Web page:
Joint abnormalities in rheumatoid arthritis
Find information on thousands of medical conditions and prescription drugs.

Rheumatoid arthritis

Rheumatoid arthritis (RA) is a chronic, inflammatory autoimmune disorder that causes the immune system to attack the joints. It is a disabling and painful inflammatory condition, which can lead to substantial loss of mobility due to pain and joint destruction. more...

Gastroesophageal reflux...
Rasmussen's encephalitis
Raynaud's phenomenon
Reactive arthritis
Reactive hypoglycemia
Reflex sympathetic...
Regional enteritis
Reiter's Syndrome
Renal agenesis
Renal artery stenosis
Renal calculi
Renal cell carcinoma
Renal cell carcinoma
Renal cell carcinoma
Renal failure
Renal osteodystrophy
Renal tubular acidosis
Repetitive strain injury
Respiratory acidosis
Restless legs syndrome
Retinitis pigmentosa
Retrolental fibroplasia
Retroperitoneal fibrosis
Rett syndrome
Reye's syndrome
Rh disease
Rheumatic fever
Rheumatoid arthritis
Rift Valley fever
Rocky Mountain spotted fever
Romano-Ward syndrome
Roseola infantum
Rubinstein-Taybi syndrome
Rumination disorder

The disease is also systemic in that it often also affects many extra-articular tissues throughout the body including the skin, blood vessels, heart, lungs, and muscles.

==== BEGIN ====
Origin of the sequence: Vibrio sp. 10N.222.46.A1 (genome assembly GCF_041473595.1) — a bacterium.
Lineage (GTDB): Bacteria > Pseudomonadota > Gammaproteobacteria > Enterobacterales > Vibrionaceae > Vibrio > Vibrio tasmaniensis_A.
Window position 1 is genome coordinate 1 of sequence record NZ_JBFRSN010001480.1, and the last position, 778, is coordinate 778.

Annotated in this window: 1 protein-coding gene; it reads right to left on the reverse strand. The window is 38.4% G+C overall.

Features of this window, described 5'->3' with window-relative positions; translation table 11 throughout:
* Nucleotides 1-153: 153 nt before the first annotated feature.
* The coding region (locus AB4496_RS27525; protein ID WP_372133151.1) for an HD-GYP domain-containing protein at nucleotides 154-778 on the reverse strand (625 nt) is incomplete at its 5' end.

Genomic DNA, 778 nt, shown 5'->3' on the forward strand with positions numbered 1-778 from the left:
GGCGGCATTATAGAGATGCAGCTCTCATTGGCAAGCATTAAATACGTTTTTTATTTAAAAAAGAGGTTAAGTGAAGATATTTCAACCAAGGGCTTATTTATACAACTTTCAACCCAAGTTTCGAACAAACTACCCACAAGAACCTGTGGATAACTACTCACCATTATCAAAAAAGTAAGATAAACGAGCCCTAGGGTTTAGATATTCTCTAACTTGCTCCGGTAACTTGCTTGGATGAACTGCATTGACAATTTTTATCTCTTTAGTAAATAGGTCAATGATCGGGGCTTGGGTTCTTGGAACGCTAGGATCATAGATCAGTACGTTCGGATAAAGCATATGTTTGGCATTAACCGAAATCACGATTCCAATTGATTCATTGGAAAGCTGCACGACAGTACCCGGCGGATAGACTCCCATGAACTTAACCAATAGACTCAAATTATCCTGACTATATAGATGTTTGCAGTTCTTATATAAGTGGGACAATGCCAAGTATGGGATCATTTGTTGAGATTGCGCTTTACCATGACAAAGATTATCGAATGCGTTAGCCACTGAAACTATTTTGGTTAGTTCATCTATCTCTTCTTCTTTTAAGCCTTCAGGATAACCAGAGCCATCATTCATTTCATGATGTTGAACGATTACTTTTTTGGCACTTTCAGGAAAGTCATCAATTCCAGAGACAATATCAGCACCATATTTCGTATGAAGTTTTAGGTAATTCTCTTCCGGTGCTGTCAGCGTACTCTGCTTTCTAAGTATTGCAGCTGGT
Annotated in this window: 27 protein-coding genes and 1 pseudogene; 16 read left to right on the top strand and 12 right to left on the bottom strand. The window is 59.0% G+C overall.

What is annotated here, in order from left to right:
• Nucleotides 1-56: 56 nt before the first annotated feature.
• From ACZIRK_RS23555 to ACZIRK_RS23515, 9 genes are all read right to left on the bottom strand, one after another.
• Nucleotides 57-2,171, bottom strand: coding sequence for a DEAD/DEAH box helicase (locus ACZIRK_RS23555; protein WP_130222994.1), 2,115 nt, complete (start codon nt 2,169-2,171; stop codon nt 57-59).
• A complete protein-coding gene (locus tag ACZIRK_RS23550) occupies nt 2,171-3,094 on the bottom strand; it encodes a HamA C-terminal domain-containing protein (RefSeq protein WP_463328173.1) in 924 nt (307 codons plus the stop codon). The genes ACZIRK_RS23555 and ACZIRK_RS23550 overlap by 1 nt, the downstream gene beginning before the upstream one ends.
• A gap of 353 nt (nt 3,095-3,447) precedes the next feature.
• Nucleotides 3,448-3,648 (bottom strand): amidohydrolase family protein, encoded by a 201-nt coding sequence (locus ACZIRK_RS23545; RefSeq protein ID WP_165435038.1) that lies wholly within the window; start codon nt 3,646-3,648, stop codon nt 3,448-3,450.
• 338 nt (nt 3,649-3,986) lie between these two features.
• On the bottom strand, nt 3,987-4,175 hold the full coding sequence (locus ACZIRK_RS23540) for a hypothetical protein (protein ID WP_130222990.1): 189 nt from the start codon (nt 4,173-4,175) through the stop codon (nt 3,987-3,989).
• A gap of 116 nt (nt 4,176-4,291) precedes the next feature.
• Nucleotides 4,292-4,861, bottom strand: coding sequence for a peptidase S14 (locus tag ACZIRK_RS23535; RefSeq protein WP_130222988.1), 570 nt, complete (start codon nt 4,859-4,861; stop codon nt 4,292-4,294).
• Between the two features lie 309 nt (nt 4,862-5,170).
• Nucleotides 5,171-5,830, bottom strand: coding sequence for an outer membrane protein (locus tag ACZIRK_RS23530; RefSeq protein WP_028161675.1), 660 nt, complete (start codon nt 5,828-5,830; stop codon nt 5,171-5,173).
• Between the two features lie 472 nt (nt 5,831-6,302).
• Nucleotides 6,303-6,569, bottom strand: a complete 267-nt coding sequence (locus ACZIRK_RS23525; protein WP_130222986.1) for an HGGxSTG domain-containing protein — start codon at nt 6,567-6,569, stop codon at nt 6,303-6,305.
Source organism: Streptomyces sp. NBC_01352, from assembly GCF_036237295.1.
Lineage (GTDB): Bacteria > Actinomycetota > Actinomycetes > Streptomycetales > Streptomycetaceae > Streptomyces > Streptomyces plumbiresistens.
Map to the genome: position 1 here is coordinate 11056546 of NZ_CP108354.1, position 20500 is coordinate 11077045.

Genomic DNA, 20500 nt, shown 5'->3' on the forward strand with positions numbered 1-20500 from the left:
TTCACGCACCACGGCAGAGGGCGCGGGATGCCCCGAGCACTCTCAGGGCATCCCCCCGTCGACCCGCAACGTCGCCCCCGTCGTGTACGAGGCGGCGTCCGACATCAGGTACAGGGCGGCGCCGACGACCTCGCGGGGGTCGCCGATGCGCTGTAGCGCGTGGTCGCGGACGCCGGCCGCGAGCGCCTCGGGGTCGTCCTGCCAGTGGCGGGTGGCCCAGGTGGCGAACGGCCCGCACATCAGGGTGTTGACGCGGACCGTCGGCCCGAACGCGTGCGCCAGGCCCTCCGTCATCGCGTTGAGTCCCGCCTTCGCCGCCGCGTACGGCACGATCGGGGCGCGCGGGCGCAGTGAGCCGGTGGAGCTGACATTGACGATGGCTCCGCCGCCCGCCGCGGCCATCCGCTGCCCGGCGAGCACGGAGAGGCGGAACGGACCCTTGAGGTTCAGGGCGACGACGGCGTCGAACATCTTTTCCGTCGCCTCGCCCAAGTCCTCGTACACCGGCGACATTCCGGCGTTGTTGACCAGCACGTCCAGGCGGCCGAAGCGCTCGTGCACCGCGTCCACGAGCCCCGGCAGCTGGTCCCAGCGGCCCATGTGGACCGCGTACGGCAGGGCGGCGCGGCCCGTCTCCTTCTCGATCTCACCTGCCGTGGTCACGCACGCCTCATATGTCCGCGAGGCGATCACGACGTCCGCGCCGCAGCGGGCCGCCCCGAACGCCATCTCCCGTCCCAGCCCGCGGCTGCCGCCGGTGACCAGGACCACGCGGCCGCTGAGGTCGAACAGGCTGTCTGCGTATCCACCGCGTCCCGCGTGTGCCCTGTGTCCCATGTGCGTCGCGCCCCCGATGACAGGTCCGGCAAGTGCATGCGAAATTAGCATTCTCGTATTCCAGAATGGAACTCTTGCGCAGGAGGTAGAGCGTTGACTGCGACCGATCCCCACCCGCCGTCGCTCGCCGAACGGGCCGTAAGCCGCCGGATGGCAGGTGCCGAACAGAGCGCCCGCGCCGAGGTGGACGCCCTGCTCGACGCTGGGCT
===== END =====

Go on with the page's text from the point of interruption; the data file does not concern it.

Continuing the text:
The name is derived from the Greek rheumatos meaning "flowing", the suffix -oid meaning "in the shape of", arthr meaning "joint" and the suffix -itis, a "condition involving inflammation".


Rheumatoid arthritis is a chronic, inflammatory multisystem autoimmune disorder. It commonly affects the joints in a polyarticular manner (polyarthritis). The symptoms that distinguish rheumatoid arthritis from other forms of arthritis are inflammation and soft-tissue swelling of many joints at the same time (polyarthritis). The joints are generally affected in a symmetrical fashion. The pain generally improves with use of the affected joints, and there is usually stiffness of all joints in the morning that lasts over 1 hour. Thus, the pain of rheumatoid arthritis is usually worse in the morning compared to the classic pain of osteoarthritis where the pain worsens over the day as the joints are used.